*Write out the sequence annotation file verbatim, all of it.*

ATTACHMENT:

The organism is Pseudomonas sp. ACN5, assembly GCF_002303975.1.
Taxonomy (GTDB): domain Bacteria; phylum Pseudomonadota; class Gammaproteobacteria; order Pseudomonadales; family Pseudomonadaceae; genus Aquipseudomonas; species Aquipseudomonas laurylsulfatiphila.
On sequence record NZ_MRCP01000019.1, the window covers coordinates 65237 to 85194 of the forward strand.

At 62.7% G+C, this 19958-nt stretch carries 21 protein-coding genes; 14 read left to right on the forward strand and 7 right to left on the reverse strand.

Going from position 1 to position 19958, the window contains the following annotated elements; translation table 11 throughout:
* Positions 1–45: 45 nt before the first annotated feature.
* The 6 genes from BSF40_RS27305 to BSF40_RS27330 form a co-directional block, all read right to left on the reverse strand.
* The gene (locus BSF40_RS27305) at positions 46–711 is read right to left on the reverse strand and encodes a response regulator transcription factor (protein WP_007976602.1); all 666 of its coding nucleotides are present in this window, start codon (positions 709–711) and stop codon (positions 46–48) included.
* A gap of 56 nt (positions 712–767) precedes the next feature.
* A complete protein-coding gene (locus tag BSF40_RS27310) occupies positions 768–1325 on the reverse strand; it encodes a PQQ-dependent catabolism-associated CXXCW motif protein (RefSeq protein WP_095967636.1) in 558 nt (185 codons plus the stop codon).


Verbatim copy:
The organism is Pseudomonas sp. ACN5, assembly GCF_002303975.1.
Taxonomy (GTDB): domain Bacteria; phylum Pseudomonadota; class Gammaproteobacteria; order Pseudomonadales; family Pseudomonadaceae; genus Aquipseudomonas; species Aquipseudomonas laurylsulfatiphila.
On sequence record NZ_MRCP01000019.1, the window covers coordinates 65237 to 85194 of the forward strand.

At 62.7% G+C, this 19958-nt stretch carries 21 protein-coding genes; 14 read left to right on the forward strand and 7 right to left on the reverse strand.

Going from position 1 to position 19958, the window contains the following annotated elements; translation table 11 throughout:
* Positions 1–45: 45 nt before the first annotated feature.
* The 6 genes from BSF40_RS27305 to BSF40_RS27330 form a co-directional block, all read right to left on the reverse strand.
* The gene (locus BSF40_RS27305) at positions 46–711 is read right to left on the reverse strand and encodes a response regulator transcription factor (protein WP_007976602.1); all 666 of its coding nucleotides are present in this window, start codon (positions 709–711) and stop codon (positions 46–48) included.
* A gap of 56 nt (positions 712–767) precedes the next feature.
* A complete protein-coding gene (locus tag BSF40_RS27310) occupies positions 768–1325 on the reverse strand; it encodes a PQQ-dependent catabolism-associated CXXCW motif protein (RefSeq protein WP_095967636.1) in 558 nt (185 codons plus the stop codon).